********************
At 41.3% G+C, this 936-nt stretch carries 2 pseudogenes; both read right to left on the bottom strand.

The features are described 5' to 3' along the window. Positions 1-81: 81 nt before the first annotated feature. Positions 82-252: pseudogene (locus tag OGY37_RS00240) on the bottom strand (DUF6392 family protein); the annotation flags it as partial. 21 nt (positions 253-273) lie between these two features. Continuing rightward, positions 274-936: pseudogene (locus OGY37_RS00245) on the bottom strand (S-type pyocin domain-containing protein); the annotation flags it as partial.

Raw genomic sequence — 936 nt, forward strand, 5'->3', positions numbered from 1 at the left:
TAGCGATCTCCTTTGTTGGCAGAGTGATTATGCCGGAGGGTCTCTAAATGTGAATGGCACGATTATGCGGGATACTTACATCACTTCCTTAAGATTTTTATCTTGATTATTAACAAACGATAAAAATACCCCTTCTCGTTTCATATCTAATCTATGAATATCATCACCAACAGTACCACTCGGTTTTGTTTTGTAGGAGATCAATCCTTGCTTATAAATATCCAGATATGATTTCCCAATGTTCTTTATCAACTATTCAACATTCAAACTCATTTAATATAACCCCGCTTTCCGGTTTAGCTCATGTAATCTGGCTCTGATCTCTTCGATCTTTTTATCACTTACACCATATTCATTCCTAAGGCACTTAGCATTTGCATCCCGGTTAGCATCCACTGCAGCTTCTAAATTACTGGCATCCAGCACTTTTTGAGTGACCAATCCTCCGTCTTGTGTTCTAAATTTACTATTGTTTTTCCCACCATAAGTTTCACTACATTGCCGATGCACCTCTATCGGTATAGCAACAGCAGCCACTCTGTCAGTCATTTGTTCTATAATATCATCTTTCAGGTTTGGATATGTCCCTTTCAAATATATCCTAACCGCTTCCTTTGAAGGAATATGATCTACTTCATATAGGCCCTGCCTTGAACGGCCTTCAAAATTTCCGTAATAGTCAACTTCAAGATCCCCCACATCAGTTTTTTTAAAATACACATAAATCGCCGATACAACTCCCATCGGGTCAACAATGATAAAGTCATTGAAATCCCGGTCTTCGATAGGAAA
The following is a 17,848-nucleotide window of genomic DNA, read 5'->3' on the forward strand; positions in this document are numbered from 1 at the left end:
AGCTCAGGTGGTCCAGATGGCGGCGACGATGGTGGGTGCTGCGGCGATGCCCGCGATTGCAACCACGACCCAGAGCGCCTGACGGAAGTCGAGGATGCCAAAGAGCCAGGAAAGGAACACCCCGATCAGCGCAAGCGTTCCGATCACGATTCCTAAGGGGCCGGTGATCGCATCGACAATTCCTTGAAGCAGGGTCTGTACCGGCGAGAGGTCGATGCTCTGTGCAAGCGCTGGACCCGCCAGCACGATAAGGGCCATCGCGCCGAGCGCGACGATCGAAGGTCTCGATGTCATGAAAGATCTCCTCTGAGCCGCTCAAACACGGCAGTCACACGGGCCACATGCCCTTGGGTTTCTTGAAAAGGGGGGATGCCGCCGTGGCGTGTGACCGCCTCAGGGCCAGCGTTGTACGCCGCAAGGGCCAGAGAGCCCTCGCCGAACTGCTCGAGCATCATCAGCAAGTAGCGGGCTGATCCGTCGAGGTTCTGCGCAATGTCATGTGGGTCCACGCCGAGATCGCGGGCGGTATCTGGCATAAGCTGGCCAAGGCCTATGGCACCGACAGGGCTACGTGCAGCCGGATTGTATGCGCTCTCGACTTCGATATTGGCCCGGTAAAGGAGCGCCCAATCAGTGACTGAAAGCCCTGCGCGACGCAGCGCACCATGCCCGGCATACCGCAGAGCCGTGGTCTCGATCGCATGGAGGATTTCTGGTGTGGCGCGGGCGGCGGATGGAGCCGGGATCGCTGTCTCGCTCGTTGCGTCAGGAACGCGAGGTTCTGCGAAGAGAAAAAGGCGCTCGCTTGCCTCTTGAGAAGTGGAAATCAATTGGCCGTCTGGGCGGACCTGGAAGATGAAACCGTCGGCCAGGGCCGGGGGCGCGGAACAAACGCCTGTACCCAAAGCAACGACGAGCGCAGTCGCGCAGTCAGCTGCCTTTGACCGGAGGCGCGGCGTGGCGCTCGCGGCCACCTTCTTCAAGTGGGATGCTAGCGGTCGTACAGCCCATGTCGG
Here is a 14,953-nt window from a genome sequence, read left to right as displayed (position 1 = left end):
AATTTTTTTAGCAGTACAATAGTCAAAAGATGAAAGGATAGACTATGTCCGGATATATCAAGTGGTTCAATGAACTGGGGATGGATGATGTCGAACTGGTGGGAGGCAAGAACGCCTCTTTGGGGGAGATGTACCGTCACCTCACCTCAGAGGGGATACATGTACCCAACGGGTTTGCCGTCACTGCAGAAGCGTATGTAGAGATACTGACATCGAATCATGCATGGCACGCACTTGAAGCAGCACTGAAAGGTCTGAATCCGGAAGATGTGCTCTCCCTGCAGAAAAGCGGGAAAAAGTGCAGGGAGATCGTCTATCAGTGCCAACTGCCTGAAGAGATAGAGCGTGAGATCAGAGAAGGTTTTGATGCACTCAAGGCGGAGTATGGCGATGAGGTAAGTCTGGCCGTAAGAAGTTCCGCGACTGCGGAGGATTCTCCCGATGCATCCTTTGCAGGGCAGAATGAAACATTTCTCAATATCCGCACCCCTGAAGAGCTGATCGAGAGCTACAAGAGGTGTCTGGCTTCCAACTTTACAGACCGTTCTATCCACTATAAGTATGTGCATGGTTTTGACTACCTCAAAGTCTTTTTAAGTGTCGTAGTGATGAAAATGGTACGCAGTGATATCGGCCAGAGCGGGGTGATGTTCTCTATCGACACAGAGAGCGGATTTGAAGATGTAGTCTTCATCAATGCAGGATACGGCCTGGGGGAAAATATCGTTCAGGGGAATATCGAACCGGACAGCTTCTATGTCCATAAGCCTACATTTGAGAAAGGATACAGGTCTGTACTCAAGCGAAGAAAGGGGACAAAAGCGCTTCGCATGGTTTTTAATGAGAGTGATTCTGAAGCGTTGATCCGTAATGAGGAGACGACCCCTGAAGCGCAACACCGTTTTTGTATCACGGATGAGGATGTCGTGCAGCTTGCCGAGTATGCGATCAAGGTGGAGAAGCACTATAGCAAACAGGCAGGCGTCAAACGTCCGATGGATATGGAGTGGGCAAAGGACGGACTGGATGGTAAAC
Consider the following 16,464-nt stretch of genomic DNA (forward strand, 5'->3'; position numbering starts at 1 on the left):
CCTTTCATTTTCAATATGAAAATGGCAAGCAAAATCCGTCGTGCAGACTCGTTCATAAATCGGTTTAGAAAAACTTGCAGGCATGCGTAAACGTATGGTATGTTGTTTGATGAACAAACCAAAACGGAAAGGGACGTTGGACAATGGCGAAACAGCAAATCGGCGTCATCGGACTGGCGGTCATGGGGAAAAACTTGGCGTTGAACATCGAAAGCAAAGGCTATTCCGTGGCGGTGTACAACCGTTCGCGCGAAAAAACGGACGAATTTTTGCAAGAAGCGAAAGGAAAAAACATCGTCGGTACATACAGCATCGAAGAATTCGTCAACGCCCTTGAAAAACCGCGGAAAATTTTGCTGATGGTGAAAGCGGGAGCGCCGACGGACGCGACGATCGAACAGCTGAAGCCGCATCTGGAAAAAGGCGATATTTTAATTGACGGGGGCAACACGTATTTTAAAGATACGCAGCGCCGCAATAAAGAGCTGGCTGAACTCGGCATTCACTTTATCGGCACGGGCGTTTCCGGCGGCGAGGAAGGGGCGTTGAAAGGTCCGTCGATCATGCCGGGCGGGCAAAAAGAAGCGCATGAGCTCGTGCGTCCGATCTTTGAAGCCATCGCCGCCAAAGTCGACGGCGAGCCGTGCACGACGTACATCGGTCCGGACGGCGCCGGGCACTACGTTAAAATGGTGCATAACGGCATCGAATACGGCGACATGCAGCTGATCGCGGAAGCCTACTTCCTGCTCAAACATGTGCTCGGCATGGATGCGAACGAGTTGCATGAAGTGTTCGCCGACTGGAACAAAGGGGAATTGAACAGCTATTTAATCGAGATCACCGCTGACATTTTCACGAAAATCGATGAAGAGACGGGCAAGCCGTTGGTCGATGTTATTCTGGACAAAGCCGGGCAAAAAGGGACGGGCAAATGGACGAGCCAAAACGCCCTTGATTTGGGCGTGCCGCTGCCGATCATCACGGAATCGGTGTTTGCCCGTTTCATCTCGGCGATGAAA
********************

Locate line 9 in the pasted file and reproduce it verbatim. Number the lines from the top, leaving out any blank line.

Consider the following 16,464-nt stretch of genomic DNA (forward strand, 5'->3'; position numbering starts at 1 on the left):